Only a third of councils understand ACS process

Research by Localis has indicated that only a third of council members have a clear understanding of how an accountable care system (ACS) works, prompting concerns over the future integration between health and social care as part of an ACS.

The survey revealed that a third of respondents from across local government claimed they only have a ‘slightly’ or ‘not at all’ clear understanding about ACS, a major reform model recently announced by NHS England CEO Simon Stevens.

In an interim research note as part of an ongoing project looking into the next steps for health and care integration, Localis said: “When it [ACS] has been discussed it is largely in relation to supporting the hospital system. The precursor to the new sustainability and transformation partnerships, the sustainability and transformation plans, were roundly noted as having minimal involvement from local authorities and in some cases none at all from mental health services.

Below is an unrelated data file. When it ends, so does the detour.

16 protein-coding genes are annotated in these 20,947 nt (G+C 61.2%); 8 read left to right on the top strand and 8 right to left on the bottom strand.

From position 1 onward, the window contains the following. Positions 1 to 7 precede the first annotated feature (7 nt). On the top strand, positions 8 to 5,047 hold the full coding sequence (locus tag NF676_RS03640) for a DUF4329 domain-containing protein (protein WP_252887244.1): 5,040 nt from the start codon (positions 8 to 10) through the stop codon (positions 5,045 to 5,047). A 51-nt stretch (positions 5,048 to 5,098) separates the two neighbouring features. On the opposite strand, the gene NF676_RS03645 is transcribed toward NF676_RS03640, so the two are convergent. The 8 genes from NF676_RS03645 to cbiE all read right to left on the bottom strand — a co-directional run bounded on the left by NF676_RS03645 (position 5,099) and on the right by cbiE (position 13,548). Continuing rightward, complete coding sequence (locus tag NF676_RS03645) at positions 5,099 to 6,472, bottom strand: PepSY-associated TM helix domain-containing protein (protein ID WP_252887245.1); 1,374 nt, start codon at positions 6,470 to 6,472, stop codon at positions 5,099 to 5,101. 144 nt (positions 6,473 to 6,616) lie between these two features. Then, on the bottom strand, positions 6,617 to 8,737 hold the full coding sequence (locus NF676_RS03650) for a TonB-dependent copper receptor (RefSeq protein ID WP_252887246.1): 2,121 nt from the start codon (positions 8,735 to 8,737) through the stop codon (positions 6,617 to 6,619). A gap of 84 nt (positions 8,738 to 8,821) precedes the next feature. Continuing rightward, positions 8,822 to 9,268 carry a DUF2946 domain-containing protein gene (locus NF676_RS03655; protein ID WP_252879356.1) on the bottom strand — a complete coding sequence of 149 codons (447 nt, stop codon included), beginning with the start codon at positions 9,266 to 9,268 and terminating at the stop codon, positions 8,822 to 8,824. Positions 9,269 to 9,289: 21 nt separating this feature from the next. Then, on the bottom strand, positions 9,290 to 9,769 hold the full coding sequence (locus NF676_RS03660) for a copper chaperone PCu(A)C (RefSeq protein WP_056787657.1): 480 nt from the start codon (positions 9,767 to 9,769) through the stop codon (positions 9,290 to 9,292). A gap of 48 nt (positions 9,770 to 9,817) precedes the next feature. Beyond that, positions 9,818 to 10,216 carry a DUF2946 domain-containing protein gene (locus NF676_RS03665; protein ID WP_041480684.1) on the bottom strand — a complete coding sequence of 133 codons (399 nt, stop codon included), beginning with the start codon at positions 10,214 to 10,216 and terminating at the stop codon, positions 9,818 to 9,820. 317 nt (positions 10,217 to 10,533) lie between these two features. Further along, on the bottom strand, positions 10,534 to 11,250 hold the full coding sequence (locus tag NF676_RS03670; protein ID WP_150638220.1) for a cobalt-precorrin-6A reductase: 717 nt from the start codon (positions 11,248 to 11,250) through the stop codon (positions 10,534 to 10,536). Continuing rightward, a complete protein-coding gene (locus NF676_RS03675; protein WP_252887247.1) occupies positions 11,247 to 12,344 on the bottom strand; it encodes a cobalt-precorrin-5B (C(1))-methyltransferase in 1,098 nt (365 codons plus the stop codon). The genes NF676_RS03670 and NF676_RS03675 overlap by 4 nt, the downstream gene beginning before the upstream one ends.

“Given the purpose of the plans was to enable the intelligent transfer of resources from secondary care to primary care and prevention, and local government is a critical partner to the NHS locally, such a concern about ACSs seems justified.

“With local health economies moving ahead with this process of reform, the danger is some local authorities get left out of discussions entirely.

“We attribute this to the policy officially only recently entering the public domain. However, other recent announcements have generated stronger dividing lines amongst local authority leaders and senior executives.”